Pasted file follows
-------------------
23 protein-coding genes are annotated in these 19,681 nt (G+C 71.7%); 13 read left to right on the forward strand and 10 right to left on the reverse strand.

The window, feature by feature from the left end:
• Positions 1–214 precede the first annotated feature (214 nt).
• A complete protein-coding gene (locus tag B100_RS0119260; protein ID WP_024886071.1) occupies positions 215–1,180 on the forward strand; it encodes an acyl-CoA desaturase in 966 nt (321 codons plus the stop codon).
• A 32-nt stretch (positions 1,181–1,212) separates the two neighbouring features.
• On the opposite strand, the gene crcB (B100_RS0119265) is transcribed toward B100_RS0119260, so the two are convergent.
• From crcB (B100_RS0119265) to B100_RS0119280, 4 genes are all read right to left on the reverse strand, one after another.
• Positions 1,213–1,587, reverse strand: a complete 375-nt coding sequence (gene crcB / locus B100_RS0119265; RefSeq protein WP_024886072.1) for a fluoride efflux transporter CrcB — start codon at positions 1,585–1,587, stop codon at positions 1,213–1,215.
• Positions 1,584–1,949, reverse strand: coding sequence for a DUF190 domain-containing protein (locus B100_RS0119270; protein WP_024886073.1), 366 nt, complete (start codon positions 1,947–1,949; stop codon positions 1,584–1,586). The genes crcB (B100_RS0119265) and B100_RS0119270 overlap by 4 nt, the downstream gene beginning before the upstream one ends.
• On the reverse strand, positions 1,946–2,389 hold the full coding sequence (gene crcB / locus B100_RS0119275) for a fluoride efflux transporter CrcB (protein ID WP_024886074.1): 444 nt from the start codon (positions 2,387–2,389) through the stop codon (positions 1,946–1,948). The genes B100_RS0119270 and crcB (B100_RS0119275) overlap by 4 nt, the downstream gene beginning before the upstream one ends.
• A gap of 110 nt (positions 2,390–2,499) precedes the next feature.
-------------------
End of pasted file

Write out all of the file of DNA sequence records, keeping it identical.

23 protein-coding genes are annotated in these 19,681 nt (G+C 71.7%); 13 read left to right on the forward strand and 10 right to left on the reverse strand.

The window, feature by feature from the left end:
• Positions 1–214 precede the first annotated feature (214 nt).
• A complete protein-coding gene (locus tag B100_RS0119260; protein ID WP_024886071.1) occupies positions 215–1,180 on the forward strand; it encodes an acyl-CoA desaturase in 966 nt (321 codons plus the stop codon).
• A 32-nt stretch (positions 1,181–1,212) separates the two neighbouring features.
• On the opposite strand, the gene crcB (B100_RS0119265) is transcribed toward B100_RS0119260, so the two are convergent.
• From crcB (B100_RS0119265) to B100_RS0119280, 4 genes are all read right to left on the reverse strand, one after another.
• Positions 1,213–1,587, reverse strand: a complete 375-nt coding sequence (gene crcB / locus B100_RS0119265; RefSeq protein WP_024886072.1) for a fluoride efflux transporter CrcB — start codon at positions 1,585–1,587, stop codon at positions 1,213–1,215.
• Positions 1,584–1,949, reverse strand: coding sequence for a DUF190 domain-containing protein (locus B100_RS0119270; protein WP_024886073.1), 366 nt, complete (start codon positions 1,947–1,949; stop codon positions 1,584–1,586). The genes crcB (B100_RS0119265) and B100_RS0119270 overlap by 4 nt, the downstream gene beginning before the upstream one ends.
• On the reverse strand, positions 1,946–2,389 hold the full coding sequence (gene crcB / locus B100_RS0119275) for a fluoride efflux transporter CrcB (protein ID WP_024886074.1): 444 nt from the start codon (positions 2,387–2,389) through the stop codon (positions 1,946–1,948). The genes B100_RS0119270 and crcB (B100_RS0119275) overlap by 4 nt, the downstream gene beginning before the upstream one ends.
• A gap of 110 nt (positions 2,390–2,499) precedes the next feature.